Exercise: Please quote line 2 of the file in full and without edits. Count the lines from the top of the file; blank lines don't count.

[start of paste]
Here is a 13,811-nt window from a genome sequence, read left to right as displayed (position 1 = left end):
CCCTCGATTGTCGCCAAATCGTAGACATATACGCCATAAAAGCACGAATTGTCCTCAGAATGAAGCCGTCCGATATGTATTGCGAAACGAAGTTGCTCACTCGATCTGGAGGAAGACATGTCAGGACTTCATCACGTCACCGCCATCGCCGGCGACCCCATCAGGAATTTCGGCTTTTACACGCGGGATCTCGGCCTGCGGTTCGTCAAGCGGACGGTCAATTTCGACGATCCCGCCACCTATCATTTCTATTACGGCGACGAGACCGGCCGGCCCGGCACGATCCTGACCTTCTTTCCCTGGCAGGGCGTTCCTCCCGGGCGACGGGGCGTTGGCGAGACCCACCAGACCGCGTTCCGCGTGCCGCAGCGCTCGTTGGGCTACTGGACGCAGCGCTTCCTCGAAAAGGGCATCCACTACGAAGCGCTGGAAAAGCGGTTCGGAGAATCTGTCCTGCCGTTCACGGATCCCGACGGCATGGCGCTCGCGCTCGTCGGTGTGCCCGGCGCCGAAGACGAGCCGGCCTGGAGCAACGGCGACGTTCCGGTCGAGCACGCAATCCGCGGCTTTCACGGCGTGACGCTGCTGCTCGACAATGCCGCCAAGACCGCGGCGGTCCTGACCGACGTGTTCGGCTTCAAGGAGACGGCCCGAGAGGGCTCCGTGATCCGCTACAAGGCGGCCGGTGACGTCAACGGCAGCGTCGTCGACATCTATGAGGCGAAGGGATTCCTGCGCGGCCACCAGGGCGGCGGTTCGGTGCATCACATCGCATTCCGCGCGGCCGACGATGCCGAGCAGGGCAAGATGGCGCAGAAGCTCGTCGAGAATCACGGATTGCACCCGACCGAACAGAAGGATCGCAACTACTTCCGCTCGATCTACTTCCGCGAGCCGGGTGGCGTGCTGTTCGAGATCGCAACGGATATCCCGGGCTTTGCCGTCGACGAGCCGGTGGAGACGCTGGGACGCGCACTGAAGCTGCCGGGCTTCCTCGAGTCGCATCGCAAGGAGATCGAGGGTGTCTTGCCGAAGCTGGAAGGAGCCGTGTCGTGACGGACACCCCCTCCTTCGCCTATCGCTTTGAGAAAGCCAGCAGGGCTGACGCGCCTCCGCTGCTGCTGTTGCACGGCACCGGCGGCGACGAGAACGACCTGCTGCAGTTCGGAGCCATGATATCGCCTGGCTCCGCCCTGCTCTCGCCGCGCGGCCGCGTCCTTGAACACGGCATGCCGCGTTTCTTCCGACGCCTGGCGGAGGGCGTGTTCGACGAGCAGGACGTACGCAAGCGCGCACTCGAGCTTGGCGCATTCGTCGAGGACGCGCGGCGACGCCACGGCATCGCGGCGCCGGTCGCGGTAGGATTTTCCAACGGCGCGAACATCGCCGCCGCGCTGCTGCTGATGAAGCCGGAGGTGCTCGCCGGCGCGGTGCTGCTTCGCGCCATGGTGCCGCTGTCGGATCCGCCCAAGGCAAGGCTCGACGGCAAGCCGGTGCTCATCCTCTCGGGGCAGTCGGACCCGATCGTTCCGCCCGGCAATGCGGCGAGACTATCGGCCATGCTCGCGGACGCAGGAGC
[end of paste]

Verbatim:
CCCTCGATTGTCGCCAAATCGTAGACATATACGCCATAAAAGCACGAATTGTCCTCAGAATGAAGCCGTCCGATATGTATTGCGAAACGAAGTTGCTCACTCGATCTGGAGGAAGACATGTCAGGACTTCATCACGTCACCGCCATCGCCGGCGACCCCATCAGGAATTTCGGCTTTTACACGCGGGATCTCGGCCTGCGGTTCGTCAAGCGGACGGTCAATTTCGACGATCCCGCCACCTATCATTTCTATTACGGCGACGAGACCGGCCGGCCCGGCACGATCCTGACCTTCTTTCCCTGGCAGGGCGTTCCTCCCGGGCGACGGGGCGTTGGCGAGACCCACCAGACCGCGTTCCGCGTGCCGCAGCGCTCGTTGGGCTACTGGACGCAGCGCTTCCTCGAAAAGGGCATCCACTACGAAGCGCTGGAAAAGCGGTTCGGAGAATCTGTCCTGCCGTTCACGGATCCCGACGGCATGGCGCTCGCGCTCGTCGGTGTGCCCGGCGCCGAAGACGAGCCGGCCTGGAGCAACGGCGACGTTCCGGTCGAGCACGCAATCCGCGGCTTTCACGGCGTGACGCTGCTGCTCGACAATGCCGCCAAGACCGCGGCGGTCCTGACCGACGTGTTCGGCTTCAAGGAGACGGCCCGAGAGGGCTCCGTGATCCGCTACAAGGCGGCCGGTGACGTCAACGGCAGCGTCGTCGACATCTATGAGGCGAAGGGATTCCTGCGCGGCCACCAGGGCGGCGGTTCGGTGCATCACATCGCATTCCGCGCGGCCGACGATGCCGAGCAGGGCAAGATGGCGCAGAAGCTCGTCGAGAATCACGGATTGCACCCGACCGAACAGAAGGATCGCAACTACTTCCGCTCGATCTACTTCCGCGAGCCGGGTGGCGTGCTGTTCGAGATCGCAACGGATATCCCGGGCTTTGCCGTCGACGAGCCGGTGGAGACGCTGGGACGCGCACTGAAGCTGCCGGGCTTCCTCGAGTCGCATCGCAAGGAGATCGAGGGTGTCTTGCCGAAGCTGGAAGGAGCCGTGTCGTGACGGACACCCCCTCCTTCGCCTATCGCTTTGAGAAAGCCAGCAGGGCTGACGCGCCTCCGCTGCTGCTGTTGCACGGCACCGGCGGCGACGAGAACGACCTGCTGCAGTTCGGAGCCATGATATCGCCTGGCTCCGCCCTGCTCTCGCCGCGCGGCCGCGTCCTTGAACACGGCATGCCGCGTTTCTTCCGACGCCTGGCGGAGGGCGTGTTCGACGAGCAGGACGTACGCAAGCGCGCACTCGAGCTTGGCGCATTCGTCGAGGACGCGCGGCGACGCCACGGCATCGCGGCGCCGGTCGCGGTAGGATTTTCCAACGGCGCGAACATCGCCGCCGCGCTGCTGCTGATGAAGCCGGAGGTGCTCGCCGGCGCGGTGCTGCTTCGCGCCATGGTGCCGCTGTCGGATCCGCCCAAGGCAAGGCTCGACGGCAAGCCGGTGCTCATCCTCTCGGGGCAGTCGGACCCGATCGTTCCGCCCGGCAATGCGGCGAGACTATCGGCCATGCTCGCGGACGCAGGAGC